Amobi Okoye is THE Comeback Kid.

In March of 2013 Amobi Okoye’s life was turned upside down.  He had just finished working out and was preparing to travel to Miami for what was intended to be a fun weekend.  Then the first symptom struck of what would become a long and unexpected road:


The former Louisville Cardinal, 1st Round pick, and youngest player to ever be drafted into the NFL was now in a fight for his brain and his life.

The Disease

Okoye went to the hospital where he was evaluated and tested while his condition worsened.  It took a series of doctors, 3 hospitals & results from a spinal tap to diagnose Amobi with anti-NDMA receptor encephalitis.  Seizures, aggression, confusion and other behaviors well outside of Okoye’s normal state followed.  Amobi would eventually be in a medically-induced coma for 3 months. The autoimmune syndrome was causing his brain to swell and the sometimes fatal disease had fully enveloped the NFL star.

Anti-NDMA Receptor Encephalitis is an extremely rare brain virus and was tabbed by doctors as “1 in a million” for a professional athlete in his 20s. Typically cases occur in women & young children.  The disease attacks the brain when antibodies produced by the body’s own immune system attacks the NDMA receptors (which control the electrical impulses of the brain).   The disease didn’t even have its own category until 2007.

Once the coma ended in July of 2013, the recovery was just beginning.  Walking, eating, speaking all had to be re-learned.  Names, faces, and memories were all scrambled.  Amobi Okoye had to learn how to be himself again.  Not to mention the physical toll that 3 months of lying in a medically-induced coma where the 6’2, 310 lbs Okoye had lost 80 pounds.

When Amobi Okoye arrived a Louisville to play for Bobby Petrino, he was a child prodigy.  He tested into the 9th grade as a 12 year old and committed to play football for Louisville when he was 14 over Harvard.  Petrino joked that he wouldn’t play the young star until he learned to shave, but quickly became the youngest player to ever play NCAA football. He graduated from UofL a semester early….his brain was his gift.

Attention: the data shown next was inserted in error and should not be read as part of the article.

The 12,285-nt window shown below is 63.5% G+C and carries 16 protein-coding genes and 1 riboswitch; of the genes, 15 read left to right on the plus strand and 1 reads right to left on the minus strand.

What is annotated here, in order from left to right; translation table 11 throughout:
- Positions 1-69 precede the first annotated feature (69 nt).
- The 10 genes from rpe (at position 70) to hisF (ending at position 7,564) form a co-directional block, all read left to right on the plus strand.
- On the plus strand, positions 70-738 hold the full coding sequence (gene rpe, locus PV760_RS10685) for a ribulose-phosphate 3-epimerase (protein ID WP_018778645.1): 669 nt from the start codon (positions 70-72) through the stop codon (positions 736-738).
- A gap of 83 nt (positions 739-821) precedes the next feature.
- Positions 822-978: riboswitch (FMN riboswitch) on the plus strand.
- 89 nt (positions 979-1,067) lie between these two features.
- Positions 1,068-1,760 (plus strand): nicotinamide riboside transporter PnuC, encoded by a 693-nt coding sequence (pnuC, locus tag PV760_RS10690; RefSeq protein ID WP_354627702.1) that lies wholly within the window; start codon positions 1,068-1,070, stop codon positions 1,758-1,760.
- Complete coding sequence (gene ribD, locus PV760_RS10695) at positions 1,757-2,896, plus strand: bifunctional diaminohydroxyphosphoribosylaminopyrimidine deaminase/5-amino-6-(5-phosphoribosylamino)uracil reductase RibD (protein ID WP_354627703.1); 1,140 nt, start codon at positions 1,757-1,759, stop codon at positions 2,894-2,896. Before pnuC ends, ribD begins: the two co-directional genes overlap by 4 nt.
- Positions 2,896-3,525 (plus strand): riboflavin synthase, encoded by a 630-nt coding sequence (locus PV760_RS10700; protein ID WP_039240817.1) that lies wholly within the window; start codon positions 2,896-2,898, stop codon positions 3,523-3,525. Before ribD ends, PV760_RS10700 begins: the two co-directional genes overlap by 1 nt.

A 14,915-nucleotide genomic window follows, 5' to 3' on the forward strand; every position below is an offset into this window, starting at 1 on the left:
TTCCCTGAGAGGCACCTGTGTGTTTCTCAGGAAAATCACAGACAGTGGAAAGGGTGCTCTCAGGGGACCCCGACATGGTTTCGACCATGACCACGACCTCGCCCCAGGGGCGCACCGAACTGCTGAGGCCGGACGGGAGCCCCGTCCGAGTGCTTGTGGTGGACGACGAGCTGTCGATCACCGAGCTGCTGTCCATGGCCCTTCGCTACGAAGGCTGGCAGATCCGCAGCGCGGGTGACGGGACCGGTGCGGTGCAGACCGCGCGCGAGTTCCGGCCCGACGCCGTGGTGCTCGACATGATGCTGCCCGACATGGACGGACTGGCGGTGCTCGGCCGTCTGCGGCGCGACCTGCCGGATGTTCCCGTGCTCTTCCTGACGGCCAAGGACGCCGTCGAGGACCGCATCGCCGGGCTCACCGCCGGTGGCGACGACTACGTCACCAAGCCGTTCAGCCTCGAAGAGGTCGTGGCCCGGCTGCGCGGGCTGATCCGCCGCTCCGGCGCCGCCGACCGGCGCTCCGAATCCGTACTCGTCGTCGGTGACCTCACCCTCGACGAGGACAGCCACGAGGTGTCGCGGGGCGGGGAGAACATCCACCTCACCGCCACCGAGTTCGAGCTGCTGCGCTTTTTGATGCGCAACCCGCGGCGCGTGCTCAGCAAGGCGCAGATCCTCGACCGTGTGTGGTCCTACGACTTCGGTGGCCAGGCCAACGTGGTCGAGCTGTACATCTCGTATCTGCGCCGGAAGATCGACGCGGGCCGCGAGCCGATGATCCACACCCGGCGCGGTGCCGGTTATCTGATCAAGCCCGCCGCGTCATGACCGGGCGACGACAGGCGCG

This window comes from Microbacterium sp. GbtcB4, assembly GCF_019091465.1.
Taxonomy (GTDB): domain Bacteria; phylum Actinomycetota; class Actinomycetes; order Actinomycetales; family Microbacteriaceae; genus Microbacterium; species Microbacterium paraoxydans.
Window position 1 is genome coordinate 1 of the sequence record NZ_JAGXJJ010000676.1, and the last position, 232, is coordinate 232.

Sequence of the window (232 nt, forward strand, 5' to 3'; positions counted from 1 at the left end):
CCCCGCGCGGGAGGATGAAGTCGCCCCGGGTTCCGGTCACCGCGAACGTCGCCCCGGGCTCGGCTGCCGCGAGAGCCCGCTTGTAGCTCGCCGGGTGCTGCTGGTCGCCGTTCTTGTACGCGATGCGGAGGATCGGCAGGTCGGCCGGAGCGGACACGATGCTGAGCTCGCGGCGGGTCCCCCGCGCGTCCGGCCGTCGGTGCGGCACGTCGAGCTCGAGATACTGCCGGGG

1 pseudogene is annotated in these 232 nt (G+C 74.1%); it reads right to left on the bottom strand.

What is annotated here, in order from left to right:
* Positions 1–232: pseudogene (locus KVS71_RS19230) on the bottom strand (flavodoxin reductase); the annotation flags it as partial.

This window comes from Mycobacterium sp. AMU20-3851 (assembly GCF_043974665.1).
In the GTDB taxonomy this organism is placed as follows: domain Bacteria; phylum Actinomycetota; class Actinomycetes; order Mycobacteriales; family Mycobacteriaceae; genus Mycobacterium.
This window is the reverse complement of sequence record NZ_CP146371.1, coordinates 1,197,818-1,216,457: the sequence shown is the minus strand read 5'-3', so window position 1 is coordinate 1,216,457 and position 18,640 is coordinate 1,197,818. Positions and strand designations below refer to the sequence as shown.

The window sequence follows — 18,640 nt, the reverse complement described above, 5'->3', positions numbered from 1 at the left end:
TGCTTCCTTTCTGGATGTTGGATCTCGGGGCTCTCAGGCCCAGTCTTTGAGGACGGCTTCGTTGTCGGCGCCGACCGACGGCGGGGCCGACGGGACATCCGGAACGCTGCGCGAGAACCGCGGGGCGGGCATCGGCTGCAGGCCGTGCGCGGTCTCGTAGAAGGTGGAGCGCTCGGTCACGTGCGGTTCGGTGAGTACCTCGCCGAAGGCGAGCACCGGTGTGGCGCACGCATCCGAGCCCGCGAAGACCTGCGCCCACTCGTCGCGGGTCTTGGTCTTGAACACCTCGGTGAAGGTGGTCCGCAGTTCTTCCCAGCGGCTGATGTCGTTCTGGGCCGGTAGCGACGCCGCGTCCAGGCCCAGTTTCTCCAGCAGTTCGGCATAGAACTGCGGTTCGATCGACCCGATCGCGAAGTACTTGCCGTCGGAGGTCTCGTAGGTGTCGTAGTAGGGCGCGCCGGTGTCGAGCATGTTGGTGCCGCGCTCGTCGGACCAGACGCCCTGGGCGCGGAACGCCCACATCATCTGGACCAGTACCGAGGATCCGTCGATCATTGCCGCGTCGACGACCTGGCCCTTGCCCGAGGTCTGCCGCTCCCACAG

The Cowboys

In August of 2014 Amobi was cleared to play football again and was picked up by the Dallas Cowboys reuniting with his former coach Rod Marinelli from his time with the Chicago Bears.  Okoye spent the 2014 season on the Non Football Injury List.  Amobi wasn’t cleared for contact drills until training camp (August)….and wasn’t allowed into contact drills until October.  The Cowboys had just 3 weeks to evaluate his progress after being out of football for 20 months.  Instead of activating Amobi to the 53-man roster the Cowboys kept him on the Non Football Injury List.  He was released for the 2015 season by Dallas.

The “Brain Stigma”

Despite being released Okoye kept at his training and waiting for an opportunity.  This has been during a period of large scale education & sensitivity to football and its affects on the brain as related to concussions and CTE (Chronic Traumatic Encephalopathy).  Amobi Okoye had all the buzz words to scare away all 32 NFL teams:

Football. Brain. Coma. 

But Anti-NDMA Receptor Encephalitis is a condition.  Its presence has nothing to do with trauma suffered by the brain during football.  Anti-NDMA Receptor Encephaliti is now cleared from Amobi’s body but that doesn’t mean that NFL teams aren’t collectively staying away from the 28-year old former 1st Round (#10 Overall) Pick in the NFL Draft due to the fact that Amobi Okoye had to beat a brain disease.

The Ottawa Redblacks and the Canadian Football League

Amobi Okoye is in the best shape of his life.  His brain is as sharp as ever.  And the Ottawa Redblacks of the Canadian Football League saw a rare opportunity to pick up a former 1st Round Selection with 6 years of NFL experience.  Okoye may have sat out the last 3 seasons of football….but he’s still 28 years old and has played 87 games in the NFL.

Amobi Okoye isn’t playing football for money, he’s fine financially .  He’s playing because a disease couldn’t permanently rob him of his mind and it’s the last step to making a full recovery from March 2013.

Through a text exchange yesterday Amobi told me about his chance to play football again: “It’s God’s Grace.”

Amobi Okoye may have had his biggest gift from God, his brain, directly attacked by one of the most rare and misunderstood brain diseases….but he’s still here.  He’s still Amobi, and he’s here to play football again.  The disease that sidelined him might be ‘1 in a million’ but so is Amobi.

And that’s why he’s the Comeback Kid.

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@UofLSheriff50. Louisville native, University of Louisville Business School Grad c/o 2004. Co-Founder of

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